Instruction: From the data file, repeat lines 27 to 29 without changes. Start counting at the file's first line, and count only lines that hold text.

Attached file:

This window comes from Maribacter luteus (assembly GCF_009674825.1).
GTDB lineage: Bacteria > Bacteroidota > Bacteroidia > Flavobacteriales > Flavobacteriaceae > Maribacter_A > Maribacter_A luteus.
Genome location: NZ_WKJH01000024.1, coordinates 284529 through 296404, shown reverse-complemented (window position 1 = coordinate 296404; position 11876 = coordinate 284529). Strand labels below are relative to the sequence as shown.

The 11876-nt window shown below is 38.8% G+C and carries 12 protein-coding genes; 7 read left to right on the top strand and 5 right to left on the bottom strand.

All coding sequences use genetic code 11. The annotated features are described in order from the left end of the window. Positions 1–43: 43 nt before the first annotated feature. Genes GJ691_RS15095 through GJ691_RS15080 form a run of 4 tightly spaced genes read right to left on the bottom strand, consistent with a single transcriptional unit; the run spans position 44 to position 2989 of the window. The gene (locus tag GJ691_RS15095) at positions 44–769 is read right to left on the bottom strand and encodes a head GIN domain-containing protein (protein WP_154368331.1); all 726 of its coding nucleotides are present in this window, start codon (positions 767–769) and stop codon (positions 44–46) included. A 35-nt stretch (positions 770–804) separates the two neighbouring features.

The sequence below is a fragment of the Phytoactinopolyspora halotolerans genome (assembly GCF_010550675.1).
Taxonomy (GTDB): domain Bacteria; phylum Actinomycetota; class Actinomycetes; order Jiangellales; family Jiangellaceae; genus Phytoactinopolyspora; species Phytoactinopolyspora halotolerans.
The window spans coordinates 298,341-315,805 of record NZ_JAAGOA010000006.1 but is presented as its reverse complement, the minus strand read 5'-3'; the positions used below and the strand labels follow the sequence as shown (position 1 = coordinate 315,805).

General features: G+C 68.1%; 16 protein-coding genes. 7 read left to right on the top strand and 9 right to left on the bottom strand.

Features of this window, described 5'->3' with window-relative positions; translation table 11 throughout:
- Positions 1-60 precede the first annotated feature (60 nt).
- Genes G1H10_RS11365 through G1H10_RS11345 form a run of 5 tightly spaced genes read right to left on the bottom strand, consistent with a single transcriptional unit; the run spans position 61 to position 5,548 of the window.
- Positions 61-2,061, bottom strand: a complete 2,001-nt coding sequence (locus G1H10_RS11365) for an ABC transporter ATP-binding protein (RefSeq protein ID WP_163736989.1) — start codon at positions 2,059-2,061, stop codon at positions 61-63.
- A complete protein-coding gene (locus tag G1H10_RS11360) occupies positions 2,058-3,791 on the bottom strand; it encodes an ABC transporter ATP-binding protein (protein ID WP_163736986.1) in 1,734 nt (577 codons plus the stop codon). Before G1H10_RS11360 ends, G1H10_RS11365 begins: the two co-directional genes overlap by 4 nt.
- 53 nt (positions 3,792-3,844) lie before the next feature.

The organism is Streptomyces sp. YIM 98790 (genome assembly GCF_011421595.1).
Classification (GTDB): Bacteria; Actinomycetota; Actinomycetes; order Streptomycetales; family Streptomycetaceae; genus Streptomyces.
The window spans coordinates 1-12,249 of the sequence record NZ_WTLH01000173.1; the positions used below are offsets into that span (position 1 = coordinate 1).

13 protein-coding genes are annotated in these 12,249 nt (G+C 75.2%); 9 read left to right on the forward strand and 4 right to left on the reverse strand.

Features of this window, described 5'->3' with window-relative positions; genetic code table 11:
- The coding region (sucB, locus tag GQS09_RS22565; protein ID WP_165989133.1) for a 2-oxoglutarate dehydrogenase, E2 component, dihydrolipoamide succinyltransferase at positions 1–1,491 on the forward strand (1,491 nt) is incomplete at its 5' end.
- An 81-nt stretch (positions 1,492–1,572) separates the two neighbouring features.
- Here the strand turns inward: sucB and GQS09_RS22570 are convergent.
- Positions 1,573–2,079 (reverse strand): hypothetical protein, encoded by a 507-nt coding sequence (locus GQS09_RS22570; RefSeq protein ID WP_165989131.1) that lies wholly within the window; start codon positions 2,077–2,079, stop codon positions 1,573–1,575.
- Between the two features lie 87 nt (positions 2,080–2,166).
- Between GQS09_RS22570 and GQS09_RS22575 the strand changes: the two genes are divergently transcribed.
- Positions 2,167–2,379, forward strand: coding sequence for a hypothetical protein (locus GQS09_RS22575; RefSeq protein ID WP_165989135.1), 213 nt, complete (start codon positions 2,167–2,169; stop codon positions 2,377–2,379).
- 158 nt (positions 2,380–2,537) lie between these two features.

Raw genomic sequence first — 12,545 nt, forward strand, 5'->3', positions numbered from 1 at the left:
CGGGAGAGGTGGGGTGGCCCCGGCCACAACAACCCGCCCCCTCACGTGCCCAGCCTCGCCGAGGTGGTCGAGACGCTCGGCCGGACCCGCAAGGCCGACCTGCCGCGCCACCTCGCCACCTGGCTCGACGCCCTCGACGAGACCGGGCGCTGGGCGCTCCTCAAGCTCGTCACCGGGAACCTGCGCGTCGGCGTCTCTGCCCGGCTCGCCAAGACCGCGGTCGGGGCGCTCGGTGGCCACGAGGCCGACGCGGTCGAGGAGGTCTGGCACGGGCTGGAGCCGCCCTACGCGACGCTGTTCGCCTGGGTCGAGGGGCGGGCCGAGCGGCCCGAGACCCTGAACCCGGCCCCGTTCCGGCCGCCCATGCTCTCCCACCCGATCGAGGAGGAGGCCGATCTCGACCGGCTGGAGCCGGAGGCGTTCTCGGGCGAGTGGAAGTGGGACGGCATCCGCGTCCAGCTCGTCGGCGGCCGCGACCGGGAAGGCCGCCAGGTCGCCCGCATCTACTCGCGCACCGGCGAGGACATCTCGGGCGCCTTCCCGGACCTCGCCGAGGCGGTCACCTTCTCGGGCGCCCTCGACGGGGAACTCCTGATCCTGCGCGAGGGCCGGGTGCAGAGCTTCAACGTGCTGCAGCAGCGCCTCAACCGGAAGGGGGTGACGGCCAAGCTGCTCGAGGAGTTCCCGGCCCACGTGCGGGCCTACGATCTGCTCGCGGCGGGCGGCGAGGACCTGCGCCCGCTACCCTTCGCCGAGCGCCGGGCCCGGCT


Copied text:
- Positions 2,167–2,379, forward strand: coding sequence for a hypothetical protein (locus GQS09_RS22575; RefSeq protein ID WP_165989135.1), 213 nt, complete (start codon positions 2,167–2,169; stop codon positions 2,377–2,379).
- 158 nt (positions 2,380–2,537) lie between these two features.

Raw genomic sequence first — 12,545 nt, forward strand, 5'->3', positions numbered from 1 at the left: